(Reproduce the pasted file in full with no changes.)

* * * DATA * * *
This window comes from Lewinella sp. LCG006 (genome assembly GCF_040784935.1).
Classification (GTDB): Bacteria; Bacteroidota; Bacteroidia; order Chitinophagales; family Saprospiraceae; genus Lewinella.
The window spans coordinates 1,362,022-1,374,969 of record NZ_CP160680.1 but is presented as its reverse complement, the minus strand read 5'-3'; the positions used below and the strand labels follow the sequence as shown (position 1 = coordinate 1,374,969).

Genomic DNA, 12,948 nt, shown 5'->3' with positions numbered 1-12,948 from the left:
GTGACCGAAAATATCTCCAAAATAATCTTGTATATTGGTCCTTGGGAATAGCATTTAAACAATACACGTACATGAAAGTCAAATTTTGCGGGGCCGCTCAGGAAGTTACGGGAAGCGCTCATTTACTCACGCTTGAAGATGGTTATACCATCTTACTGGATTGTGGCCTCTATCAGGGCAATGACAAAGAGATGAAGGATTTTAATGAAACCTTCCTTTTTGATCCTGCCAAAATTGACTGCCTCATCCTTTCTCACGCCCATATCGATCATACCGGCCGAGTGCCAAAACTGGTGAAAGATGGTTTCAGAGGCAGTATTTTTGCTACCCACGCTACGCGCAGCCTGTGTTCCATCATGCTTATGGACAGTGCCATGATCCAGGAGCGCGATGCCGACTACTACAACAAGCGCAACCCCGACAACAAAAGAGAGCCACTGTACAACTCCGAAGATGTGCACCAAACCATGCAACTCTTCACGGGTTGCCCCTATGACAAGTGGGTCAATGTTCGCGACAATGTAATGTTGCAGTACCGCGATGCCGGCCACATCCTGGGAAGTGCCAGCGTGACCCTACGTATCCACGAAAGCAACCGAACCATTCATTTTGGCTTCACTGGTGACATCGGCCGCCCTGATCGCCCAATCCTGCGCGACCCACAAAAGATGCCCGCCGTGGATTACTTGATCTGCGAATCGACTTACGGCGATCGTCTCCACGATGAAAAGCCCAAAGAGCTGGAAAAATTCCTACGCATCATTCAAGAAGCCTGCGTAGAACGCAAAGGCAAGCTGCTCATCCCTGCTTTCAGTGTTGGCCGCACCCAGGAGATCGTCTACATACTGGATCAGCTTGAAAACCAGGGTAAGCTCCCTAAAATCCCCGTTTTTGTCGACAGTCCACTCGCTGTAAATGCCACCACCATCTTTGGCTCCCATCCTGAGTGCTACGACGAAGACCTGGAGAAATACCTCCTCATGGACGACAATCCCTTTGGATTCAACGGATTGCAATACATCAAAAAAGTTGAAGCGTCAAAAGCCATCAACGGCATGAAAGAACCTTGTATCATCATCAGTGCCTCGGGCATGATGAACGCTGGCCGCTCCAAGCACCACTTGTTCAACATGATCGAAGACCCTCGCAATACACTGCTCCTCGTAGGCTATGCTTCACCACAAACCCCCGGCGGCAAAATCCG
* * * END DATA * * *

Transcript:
This window comes from Lewinella sp. LCG006 (genome assembly GCF_040784935.1).
Classification (GTDB): Bacteria; Bacteroidota; Bacteroidia; order Chitinophagales; family Saprospiraceae; genus Lewinella.
The window spans coordinates 1,362,022-1,374,969 of record NZ_CP160680.1 but is presented as its reverse complement, the minus strand read 5'-3'; the positions used below and the strand labels follow the sequence as shown (position 1 = coordinate 1,374,969).

Genomic DNA, 12,948 nt, shown 5'->3' with positions numbered 1-12,948 from the left:
GTGACCGAAAATATCTCCAAAATAATCTTGTATATTGGTCCTTGGGAATAGCATTTAAACAATACACGTACATGAAAGTCAAATTTTGCGGGGCCGCTCAGGAAGTTACGGGAAGCGCTCATTTACTCACGCTTGAAGATGGTTATACCATCTTACTGGATTGTGGCCTCTATCAGGGCAATGACAAAGAGATGAAGGATTTTAATGAAACCTTCCTTTTTGATCCTGCCAAAATTGACTGCCTCATCCTTTCTCACGCCCATATCGATCATACCGGCCGAGTGCCAAAACTGGTGAAAGATGGTTTCAGAGGCAGTATTTTTGCTACCCACGCTACGCGCAGCCTGTGTTCCATCATGCTTATGGACAGTGCCATGATCCAGGAGCGCGATGCCGACTACTACAACAAGCGCAACCCCGACAACAAAAGAGAGCCACTGTACAACTCCGAAGATGTGCACCAAACCATGCAACTCTTCACGGGTTGCCCCTATGACAAGTGGGTCAATGTTCGCGACAATGTAATGTTGCAGTACCGCGATGCCGGCCACATCCTGGGAAGTGCCAGCGTGACCCTACGTATCCACGAAAGCAACCGAACCATTCATTTTGGCTTCACTGGTGACATCGGCCGCCCTGATCGCCCAATCCTGCGCGACCCACAAAAGATGCCCGCCGTGGATTACTTGATCTGCGAATCGACTTACGGCGATCGTCTCCACGATGAAAAGCCCAAAGAGCTGGAAAAATTCCTACGCATCATTCAAGAAGCCTGCGTAGAACGCAAAGGCAAGCTGCTCATCCCTGCTTTCAGTGTTGGCCGCACCCAGGAGATCGTCTACATACTGGATCAGCTTGAAAACCAGGGTAAGCTCCCTAAAATCCCCGTTTTTGTCGACAGTCCACTCGCTGTAAATGCCACCACCATCTTTGGCTCCCATCCTGAGTGCTACGACGAAGACCTGGAGAAATACCTCCTCATGGACGACAATCCCTTTGGATTCAACGGATTGCAATACATCAAAAAAGTTGAAGCGTCAAAAGCCATCAACGGCATGAAAGAACCTTGTATCATCATCAGTGCCTCGGGCATGATGAACGCTGGCCGCTCCAAGCACCACTTGTTCAACATGATCGAAGACCCTCGCAATACACTGCTCCTCGTAGGCTATGCTTCACCACAAACCCCCGGCGGCAAAATCCG